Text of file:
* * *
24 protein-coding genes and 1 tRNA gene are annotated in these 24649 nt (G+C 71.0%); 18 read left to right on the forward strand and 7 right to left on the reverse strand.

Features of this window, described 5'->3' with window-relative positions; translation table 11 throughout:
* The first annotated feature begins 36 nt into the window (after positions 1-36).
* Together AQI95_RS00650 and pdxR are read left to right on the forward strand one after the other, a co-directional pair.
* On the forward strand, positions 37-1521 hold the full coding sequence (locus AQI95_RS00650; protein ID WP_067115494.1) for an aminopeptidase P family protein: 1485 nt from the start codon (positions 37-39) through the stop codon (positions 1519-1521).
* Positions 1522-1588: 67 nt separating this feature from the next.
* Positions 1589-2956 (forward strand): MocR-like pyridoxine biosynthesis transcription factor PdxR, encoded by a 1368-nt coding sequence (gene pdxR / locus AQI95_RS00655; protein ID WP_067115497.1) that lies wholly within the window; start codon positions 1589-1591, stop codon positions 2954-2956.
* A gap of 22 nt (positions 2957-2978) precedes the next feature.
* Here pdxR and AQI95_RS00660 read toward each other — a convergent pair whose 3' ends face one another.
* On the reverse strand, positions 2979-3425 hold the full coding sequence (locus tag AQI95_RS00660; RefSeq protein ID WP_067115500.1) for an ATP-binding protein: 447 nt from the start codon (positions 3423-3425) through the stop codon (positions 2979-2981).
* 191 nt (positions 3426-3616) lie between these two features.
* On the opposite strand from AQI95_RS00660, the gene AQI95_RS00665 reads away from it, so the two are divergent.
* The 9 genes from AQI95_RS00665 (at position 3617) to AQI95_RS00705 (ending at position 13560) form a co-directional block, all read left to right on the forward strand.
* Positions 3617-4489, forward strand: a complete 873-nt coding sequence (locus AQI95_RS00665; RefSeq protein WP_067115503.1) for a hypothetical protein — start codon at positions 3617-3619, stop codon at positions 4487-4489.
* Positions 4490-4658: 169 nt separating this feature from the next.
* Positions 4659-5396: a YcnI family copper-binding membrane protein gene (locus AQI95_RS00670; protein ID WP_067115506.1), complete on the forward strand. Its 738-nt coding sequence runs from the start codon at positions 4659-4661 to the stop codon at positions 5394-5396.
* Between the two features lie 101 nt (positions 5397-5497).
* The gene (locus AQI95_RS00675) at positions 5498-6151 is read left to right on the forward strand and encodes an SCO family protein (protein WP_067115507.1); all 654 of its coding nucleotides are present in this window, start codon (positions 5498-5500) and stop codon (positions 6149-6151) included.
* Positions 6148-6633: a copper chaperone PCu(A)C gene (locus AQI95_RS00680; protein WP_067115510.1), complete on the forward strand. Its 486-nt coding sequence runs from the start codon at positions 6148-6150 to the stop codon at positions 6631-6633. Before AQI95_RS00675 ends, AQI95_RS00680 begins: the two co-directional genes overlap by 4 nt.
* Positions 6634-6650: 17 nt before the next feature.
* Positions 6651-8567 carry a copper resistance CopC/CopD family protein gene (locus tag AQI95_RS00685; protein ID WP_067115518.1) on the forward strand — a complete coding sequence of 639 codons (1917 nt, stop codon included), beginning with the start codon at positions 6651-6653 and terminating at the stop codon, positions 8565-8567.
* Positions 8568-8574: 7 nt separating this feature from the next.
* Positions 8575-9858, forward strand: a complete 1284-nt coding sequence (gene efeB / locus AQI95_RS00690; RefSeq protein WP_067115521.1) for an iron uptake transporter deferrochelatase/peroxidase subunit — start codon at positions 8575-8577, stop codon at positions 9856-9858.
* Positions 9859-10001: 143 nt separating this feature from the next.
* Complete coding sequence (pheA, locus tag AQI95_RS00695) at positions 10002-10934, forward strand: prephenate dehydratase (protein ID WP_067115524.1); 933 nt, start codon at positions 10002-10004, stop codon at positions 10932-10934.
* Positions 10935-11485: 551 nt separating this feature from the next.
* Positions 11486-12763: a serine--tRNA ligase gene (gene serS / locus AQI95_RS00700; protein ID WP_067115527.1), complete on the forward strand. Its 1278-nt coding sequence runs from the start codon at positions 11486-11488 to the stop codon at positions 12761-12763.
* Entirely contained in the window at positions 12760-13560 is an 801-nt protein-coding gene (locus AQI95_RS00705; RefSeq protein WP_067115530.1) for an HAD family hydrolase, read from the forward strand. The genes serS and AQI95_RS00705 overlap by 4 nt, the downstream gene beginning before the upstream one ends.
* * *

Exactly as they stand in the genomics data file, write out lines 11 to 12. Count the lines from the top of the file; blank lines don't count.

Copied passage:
* 191 nt (positions 3426-3616) lie between these two features.
* On the opposite strand from AQI95_RS00660, the gene AQI95_RS00665 reads away from it, so the two are divergent.